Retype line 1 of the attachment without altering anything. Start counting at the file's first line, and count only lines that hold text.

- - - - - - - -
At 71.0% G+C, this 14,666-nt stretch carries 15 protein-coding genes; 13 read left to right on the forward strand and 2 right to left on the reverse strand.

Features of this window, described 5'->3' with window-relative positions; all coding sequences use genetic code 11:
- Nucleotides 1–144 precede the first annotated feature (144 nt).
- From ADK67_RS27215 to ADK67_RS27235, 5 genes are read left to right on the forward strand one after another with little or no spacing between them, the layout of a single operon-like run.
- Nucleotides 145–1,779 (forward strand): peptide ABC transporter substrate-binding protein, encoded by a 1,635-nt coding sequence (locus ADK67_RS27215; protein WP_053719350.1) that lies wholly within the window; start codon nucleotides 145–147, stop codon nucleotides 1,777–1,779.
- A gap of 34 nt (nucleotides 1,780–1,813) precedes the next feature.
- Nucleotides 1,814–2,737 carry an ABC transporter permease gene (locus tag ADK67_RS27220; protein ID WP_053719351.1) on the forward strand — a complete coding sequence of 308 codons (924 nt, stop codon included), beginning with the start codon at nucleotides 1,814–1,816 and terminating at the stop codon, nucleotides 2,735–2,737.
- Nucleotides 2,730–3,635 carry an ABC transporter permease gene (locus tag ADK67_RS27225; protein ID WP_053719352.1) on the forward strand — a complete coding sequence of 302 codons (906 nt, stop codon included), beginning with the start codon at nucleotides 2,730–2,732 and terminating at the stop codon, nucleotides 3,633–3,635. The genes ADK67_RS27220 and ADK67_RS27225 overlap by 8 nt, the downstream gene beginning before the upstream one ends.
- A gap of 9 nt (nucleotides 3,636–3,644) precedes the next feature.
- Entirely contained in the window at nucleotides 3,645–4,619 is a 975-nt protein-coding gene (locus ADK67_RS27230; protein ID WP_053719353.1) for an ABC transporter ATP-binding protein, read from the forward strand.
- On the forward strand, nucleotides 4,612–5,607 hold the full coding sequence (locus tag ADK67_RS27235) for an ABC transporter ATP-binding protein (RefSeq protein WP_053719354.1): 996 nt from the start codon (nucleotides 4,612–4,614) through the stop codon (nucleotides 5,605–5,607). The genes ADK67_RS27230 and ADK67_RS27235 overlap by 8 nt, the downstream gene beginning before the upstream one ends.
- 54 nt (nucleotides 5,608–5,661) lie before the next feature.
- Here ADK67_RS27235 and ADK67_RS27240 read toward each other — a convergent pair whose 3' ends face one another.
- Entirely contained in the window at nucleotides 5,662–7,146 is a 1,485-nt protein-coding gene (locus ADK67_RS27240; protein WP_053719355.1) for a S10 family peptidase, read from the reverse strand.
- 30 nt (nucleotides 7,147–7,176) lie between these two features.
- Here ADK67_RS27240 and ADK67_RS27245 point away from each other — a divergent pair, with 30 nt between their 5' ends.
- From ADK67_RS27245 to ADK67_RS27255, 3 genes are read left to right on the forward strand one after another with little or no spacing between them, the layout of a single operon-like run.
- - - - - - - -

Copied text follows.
At 71.0% G+C, this 14,666-nt stretch carries 15 protein-coding genes; 13 read left to right on the forward strand and 2 right to left on the reverse strand.